I get it, most days your to do list is never ending and some things are just more important. And this paper might be the one that always gets added back to the bottom of the pile. Yes, I do that too sometimes 😊. But, as described in the Occupational Health & Safety Act 85 of 1993, ensuring the safety and well-being of employees is most important in the workplace.
This is where risk assessment steps in as a crucial tool in workplace safety measures. It’s not merely a box to tick off; it’s a proactive approach that can prevent accidents, protect lives, safeguard the integrity of your business and to ensure your company’s compliant with the Occupational Health and Safety Act (OHSA).
Understanding Risk Assessment:
Risk assessment in the workplace involves the systematic identification, evaluation, and mitigation of potential hazards and risks that could harm employees, visitors, or the environment. It’s a comprehensive process that requires a thorough understanding of the workplace, its processes, and the potential dangers lurking within.
Four Types Of Risk Assessments:
#1. Baseline Risk Assessment:
This is the initial assessment of risk in a workplace. It is a broad assessment and includes all activities taking place on site. A baseline HIRA (Hazzard Identification and Risk Assessment) is done to establish a risk profile and is used to prioritize action programmes for issue-based risk assessments.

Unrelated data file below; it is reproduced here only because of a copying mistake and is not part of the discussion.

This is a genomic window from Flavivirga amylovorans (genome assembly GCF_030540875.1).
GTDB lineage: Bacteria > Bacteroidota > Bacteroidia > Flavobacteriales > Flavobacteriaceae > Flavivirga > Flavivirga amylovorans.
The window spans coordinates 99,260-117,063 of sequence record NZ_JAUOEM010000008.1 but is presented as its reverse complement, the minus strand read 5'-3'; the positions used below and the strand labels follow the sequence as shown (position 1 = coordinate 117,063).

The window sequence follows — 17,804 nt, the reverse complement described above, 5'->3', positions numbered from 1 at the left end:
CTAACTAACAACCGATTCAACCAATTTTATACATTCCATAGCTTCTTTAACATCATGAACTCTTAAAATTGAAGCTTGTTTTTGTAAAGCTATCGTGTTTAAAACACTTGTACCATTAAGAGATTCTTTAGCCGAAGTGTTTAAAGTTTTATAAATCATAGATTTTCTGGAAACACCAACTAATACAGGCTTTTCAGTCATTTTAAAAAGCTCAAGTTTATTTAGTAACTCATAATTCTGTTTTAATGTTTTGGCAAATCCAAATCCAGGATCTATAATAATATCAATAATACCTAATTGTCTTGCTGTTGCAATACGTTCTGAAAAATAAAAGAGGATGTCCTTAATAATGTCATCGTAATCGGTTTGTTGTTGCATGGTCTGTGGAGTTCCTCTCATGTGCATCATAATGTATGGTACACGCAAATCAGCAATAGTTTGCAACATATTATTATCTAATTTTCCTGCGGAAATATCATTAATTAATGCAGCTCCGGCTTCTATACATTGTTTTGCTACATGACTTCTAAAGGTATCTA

#2. Generic Risk Assessment:
This risk assessment is used where the same type of task is carried out at different workplaces in the same way (e.g. risk assessments of a number of warehouses storing similar goods). To do a generic risk assessment, perform a baseline risk assessment and then use this for similar work activities that involve comparable risks.
#3. Continuous Risk Assessment:
The continuous risk assessment is an informal risk assessment performed on an on-going basis in the workplace. It’s usually performed by a supervisor who’ll observe employees performing their tasks as part of his daily responsibility. From this observation the risk related to the specific performance of the task is assessed and the supervisor will stop the employee from continuing the task should it present too high a risk.
#4. Specialized Risk Assessments:
In the field of HIRA there are several methods available for determining specific risks associated to each individual workplace. These models each have a specific application and are used to achieve specific objectives. (e.g. hearing protection, flammable gases etc.)
A Risk Assessment Should Involve 5 Steps:
- Identify the hazards
- Decide who might be harmed and how
- Evaluate the risks and decide on precautions
- Record your significant findings
- Review your assessment and update if necessary
Keep in mind that different types of risk assessments can be used together. It’s not always an either-or situation. By identifying and addressing potential hazards, you’re not just complying with regulations; you’re demonstrating a commitment to the well-being of your most valuable asset: your workforce.